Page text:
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I'm trying to execute latexmk from my web application and need to specify the path of its output directory. (I'm on Linux CentOS 6.9)

I have my .tex files in the directory /home/(the path) (this is the absolute path relative to root of the web app) and need to generate the .pdf in the same directory with the same name as the original .tex file.

The entire command I use goes as follows:

latexmk -pdf -jobname=/home/(the path)/filename /home/(the path)/filename.tex

This however, does not work; latexmk starts execution and stops with a message

I can't write on file filename.aux

Instead, if I run a similar command from terminal window with relative and not absolute paths of the files (suppose I'm in the parent directory of the target folder), such as

latexmk -pdf -jobname= target_dir/filename target_dir/filename.tex

then it works as expected. Also, skipping the jobname and using the absolute path to .tex file works fine, but the problem there is that the output goes into the root directory.

I am aware of this question, but still the problem with absolute paths remains.

How is it possible to give the absolute path of the output to latexmk?

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    The error message is from pdflatex, not latexmk; latexmk passes the -jobname option to pdflatex, and with the default security settings, an absolute path is prohibited. You can use the -output-directory option instead. Better still, since the output directory and the document directory are the same, you can use the -cd option to latexmk: latexmk -cd /home/(the path)/filename.tex. – John Collins May 10 '18 at 12:42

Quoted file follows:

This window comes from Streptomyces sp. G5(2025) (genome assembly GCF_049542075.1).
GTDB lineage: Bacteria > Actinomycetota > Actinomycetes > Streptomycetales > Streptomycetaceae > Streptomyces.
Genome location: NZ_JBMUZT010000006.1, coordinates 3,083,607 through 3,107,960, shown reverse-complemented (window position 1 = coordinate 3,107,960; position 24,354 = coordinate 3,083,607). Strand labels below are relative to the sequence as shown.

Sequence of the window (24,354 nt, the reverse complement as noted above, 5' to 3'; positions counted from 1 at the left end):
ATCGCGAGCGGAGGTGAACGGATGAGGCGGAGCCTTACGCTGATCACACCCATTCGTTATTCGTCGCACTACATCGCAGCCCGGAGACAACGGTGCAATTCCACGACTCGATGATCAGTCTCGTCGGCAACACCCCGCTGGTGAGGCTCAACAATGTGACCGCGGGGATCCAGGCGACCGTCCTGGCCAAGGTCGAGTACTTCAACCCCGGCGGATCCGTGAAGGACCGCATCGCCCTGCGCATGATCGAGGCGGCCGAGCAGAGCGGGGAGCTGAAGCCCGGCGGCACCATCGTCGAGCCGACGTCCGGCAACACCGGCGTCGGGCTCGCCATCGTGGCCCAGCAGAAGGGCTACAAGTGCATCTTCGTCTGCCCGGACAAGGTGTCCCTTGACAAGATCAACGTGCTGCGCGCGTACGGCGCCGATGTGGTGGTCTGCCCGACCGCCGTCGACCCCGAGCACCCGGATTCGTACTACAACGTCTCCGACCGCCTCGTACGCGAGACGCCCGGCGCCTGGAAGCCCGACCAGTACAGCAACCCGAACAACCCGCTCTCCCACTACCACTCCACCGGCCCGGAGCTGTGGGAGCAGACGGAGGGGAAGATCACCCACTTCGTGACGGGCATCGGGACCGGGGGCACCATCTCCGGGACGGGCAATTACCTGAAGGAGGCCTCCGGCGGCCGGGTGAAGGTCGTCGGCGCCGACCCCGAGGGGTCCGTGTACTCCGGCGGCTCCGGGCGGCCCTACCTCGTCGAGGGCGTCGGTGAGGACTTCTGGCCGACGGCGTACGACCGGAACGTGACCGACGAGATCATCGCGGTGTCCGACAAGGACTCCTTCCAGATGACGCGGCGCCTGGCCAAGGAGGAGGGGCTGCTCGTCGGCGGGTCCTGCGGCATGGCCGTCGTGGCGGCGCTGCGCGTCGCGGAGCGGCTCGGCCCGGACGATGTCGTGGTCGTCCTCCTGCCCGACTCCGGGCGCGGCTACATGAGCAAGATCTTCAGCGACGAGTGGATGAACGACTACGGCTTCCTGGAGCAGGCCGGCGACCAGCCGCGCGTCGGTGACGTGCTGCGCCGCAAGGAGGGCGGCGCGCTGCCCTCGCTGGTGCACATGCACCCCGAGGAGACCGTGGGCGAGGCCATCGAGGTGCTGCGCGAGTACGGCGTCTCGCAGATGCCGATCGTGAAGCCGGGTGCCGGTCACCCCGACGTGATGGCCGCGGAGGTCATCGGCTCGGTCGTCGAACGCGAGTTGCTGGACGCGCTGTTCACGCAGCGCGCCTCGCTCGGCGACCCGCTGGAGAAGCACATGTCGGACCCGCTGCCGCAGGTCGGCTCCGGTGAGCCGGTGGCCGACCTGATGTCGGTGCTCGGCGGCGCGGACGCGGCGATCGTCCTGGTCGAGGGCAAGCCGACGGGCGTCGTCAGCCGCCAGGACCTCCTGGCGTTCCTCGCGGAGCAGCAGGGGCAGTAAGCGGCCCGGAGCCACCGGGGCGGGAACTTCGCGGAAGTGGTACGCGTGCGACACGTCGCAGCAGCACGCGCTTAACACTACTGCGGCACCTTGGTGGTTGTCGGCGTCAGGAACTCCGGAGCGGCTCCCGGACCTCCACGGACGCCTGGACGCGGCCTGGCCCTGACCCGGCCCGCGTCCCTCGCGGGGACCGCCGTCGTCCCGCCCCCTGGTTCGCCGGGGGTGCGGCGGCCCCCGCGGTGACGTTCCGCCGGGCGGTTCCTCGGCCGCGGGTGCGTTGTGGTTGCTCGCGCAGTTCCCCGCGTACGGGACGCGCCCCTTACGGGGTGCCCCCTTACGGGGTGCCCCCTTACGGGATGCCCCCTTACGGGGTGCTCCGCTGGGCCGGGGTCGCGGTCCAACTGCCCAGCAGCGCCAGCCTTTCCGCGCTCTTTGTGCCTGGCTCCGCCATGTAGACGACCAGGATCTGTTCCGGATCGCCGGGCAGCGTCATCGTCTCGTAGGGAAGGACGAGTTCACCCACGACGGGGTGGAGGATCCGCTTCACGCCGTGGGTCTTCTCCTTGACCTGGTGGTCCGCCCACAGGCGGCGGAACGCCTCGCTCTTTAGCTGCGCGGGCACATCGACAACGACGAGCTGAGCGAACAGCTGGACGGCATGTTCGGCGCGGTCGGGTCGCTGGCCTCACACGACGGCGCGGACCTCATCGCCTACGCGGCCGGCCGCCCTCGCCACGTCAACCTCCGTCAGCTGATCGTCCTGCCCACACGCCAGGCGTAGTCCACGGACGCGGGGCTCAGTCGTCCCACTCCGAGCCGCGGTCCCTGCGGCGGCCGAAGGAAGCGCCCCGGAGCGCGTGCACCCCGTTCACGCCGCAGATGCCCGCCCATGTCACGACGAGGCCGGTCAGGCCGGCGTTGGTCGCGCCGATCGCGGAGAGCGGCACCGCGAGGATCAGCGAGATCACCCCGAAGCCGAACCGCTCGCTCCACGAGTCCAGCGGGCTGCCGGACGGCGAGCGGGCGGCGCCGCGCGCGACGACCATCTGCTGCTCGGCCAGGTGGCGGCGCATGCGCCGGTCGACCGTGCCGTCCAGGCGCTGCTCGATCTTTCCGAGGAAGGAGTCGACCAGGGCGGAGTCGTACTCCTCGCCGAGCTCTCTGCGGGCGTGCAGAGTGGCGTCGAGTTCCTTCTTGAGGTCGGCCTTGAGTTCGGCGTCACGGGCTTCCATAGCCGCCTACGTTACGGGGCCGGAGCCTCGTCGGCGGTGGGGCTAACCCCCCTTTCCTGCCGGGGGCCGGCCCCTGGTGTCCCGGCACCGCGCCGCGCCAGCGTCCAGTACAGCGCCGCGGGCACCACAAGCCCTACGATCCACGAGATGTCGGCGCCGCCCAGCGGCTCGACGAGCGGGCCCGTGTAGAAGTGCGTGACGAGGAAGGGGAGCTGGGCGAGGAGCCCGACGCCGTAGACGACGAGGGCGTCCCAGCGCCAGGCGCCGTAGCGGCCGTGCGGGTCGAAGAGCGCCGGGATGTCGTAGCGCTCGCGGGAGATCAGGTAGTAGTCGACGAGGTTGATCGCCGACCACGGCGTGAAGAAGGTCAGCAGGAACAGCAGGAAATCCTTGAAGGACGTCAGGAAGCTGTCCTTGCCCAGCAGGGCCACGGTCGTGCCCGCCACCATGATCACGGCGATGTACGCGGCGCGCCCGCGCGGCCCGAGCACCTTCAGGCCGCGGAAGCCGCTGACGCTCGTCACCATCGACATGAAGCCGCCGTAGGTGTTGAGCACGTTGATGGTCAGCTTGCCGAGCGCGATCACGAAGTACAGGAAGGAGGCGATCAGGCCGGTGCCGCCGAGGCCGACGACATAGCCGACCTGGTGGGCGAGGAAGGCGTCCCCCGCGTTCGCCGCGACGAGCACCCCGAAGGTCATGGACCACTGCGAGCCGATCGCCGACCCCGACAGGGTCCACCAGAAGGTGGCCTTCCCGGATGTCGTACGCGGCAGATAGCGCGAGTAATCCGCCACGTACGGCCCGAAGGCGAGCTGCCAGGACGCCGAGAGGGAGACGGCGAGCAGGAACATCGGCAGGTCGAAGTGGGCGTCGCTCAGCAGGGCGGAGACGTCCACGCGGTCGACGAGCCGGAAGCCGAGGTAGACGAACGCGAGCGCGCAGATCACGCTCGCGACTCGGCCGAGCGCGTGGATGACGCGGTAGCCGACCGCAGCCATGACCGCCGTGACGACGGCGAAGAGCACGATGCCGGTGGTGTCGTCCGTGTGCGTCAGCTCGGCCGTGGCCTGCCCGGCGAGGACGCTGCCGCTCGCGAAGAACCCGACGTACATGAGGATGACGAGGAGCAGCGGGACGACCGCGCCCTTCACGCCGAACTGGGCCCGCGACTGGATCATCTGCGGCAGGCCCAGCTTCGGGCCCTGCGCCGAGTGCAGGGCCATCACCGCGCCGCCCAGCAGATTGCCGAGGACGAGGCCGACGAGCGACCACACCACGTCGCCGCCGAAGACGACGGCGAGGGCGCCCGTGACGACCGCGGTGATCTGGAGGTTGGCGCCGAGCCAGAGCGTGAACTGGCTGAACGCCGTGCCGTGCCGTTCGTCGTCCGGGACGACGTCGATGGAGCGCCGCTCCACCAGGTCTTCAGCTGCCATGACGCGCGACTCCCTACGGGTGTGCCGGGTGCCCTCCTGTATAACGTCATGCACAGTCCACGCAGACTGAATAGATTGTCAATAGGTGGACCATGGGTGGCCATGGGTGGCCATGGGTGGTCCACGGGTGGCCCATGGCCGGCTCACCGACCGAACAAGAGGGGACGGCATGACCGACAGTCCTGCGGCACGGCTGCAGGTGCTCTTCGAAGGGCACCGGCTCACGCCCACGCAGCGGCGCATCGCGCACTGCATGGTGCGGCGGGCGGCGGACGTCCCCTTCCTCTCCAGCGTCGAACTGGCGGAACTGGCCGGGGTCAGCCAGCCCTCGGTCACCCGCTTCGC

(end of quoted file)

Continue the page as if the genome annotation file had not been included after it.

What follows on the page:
• @JohnCollins: thanks a lot! both -output and -cd did the job. – Hayk May 10 '18 at 13:46
  • I'll convert this to an answer. – John Collins May 10 '18 at 16:48
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The error message is from pdflatex, not latexmk. Latexmk passes the -jobname option to pdflatex, but with the default security settings of TeXLive an absolute path is prohibited. The accepted answer in the question that is referred to, Specify -output-directory when using latexmk, is actually out of date, and it is the second answer that you should look at.

There are two simple solutions, the first being preferred for the situation in the question.

  1. Since your output directory is the same as the document directory, you can use the -cd option: latexmk -cd /home/(the path)/filename.tex. This causes latexmk to change directory to the document directory before processing the document.

  2. You can use the -output-directory option instead, for which an absolute path is permitted:

    latexmk -output-directory=/home/(the path) /home/(the path)/filename.tex

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